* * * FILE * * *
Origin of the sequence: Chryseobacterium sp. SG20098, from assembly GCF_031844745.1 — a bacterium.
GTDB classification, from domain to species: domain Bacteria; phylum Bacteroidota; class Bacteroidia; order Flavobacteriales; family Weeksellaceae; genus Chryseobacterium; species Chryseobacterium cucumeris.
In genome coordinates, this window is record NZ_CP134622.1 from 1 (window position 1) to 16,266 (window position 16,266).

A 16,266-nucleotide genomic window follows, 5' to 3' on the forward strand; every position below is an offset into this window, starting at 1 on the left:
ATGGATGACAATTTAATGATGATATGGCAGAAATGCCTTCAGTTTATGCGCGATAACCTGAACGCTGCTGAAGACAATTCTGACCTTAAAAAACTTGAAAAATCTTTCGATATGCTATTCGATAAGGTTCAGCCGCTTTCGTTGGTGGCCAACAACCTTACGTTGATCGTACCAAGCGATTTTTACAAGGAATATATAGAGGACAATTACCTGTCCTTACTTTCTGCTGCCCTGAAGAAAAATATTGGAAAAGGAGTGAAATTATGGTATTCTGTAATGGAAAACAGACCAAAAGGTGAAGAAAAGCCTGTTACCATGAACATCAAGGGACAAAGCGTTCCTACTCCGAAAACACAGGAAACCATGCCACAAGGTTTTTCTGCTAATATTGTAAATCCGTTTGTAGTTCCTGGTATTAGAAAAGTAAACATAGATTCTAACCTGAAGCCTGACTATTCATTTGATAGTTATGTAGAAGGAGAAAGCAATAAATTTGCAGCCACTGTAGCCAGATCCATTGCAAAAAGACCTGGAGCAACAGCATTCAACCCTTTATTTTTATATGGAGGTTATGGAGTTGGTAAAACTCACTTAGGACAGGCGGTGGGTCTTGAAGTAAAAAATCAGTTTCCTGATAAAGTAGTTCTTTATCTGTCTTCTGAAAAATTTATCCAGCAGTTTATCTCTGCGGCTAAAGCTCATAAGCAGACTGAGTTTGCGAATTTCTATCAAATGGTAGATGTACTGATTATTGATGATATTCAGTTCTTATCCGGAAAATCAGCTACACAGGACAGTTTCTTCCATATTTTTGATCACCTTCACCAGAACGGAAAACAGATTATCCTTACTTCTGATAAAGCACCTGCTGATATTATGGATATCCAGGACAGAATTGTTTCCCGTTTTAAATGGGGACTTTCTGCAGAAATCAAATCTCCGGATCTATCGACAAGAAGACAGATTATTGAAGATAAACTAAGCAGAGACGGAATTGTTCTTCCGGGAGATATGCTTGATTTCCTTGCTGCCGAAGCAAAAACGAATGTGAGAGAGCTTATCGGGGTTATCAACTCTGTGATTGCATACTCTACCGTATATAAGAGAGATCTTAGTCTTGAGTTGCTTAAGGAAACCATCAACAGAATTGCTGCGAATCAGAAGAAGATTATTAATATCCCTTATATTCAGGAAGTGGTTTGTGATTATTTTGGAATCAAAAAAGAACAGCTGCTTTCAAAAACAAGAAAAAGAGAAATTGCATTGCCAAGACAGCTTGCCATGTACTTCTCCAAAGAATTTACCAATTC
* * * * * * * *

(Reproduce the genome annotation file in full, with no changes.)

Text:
Origin of the sequence: Chryseobacterium sp. SG20098, from assembly GCF_031844745.1 — a bacterium.
GTDB classification, from domain to species: domain Bacteria; phylum Bacteroidota; class Bacteroidia; order Flavobacteriales; family Weeksellaceae; genus Chryseobacterium; species Chryseobacterium cucumeris.
In genome coordinates, this window is record NZ_CP134622.1 from 1 (window position 1) to 16,266 (window position 16,266).

A 16,266-nucleotide genomic window follows, 5' to 3' on the forward strand; every position below is an offset into this window, starting at 1 on the left:
ATGGATGACAATTTAATGATGATATGGCAGAAATGCCTTCAGTTTATGCGCGATAACCTGAACGCTGCTGAAGACAATTCTGACCTTAAAAAACTTGAAAAATCTTTCGATATGCTATTCGATAAGGTTCAGCCGCTTTCGTTGGTGGCCAACAACCTTACGTTGATCGTACCAAGCGATTTTTACAAGGAATATATAGAGGACAATTACCTGTCCTTACTTTCTGCTGCCCTGAAGAAAAATATTGGAAAAGGAGTGAAATTATGGTATTCTGTAATGGAAAACAGACCAAAAGGTGAAGAAAAGCCTGTTACCATGAACATCAAGGGACAAAGCGTTCCTACTCCGAAAACACAGGAAACCATGCCACAAGGTTTTTCTGCTAATATTGTAAATCCGTTTGTAGTTCCTGGTATTAGAAAAGTAAACATAGATTCTAACCTGAAGCCTGACTATTCATTTGATAGTTATGTAGAAGGAGAAAGCAATAAATTTGCAGCCACTGTAGCCAGATCCATTGCAAAAAGACCTGGAGCAACAGCATTCAACCCTTTATTTTTATATGGAGGTTATGGAGTTGGTAAAACTCACTTAGGACAGGCGGTGGGTCTTGAAGTAAAAAATCAGTTTCCTGATAAAGTAGTTCTTTATCTGTCTTCTGAAAAATTTATCCAGCAGTTTATCTCTGCGGCTAAAGCTCATAAGCAGACTGAGTTTGCGAATTTCTATCAAATGGTAGATGTACTGATTATTGATGATATTCAGTTCTTATCCGGAAAATCAGCTACACAGGACAGTTTCTTCCATATTTTTGATCACCTTCACCAGAACGGAAAACAGATTATCCTTACTTCTGATAAAGCACCTGCTGATATTATGGATATCCAGGACAGAATTGTTTCCCGTTTTAAATGGGGACTTTCTGCAGAAATCAAATCTCCGGATCTATCGACAAGAAGACAGATTATTGAAGATAAACTAAGCAGAGACGGAATTGTTCTTCCGGGAGATATGCTTGATTTCCTTGCTGCCGAAGCAAAAACGAATGTGAGAGAGCTTATCGGGGTTATCAACTCTGTGATTGCATACTCTACCGTATATAAGAGAGATCTTAGTCTTGAGTTGCTTAAGGAAACCATCAACAGAATTGCTGCGAATCAGAAGAAGATTATTAATATCCCTTATATTCAGGAAGTGGTTTGTGATTATTTTGGAATCAAAAAAGAACAGCTGCTTTCAAAAACAAGAAAAAGAGAAATTGCATTGCCAAGACAGCTTGCCATGTACTTCTCCAAAGAATTTACCAATTC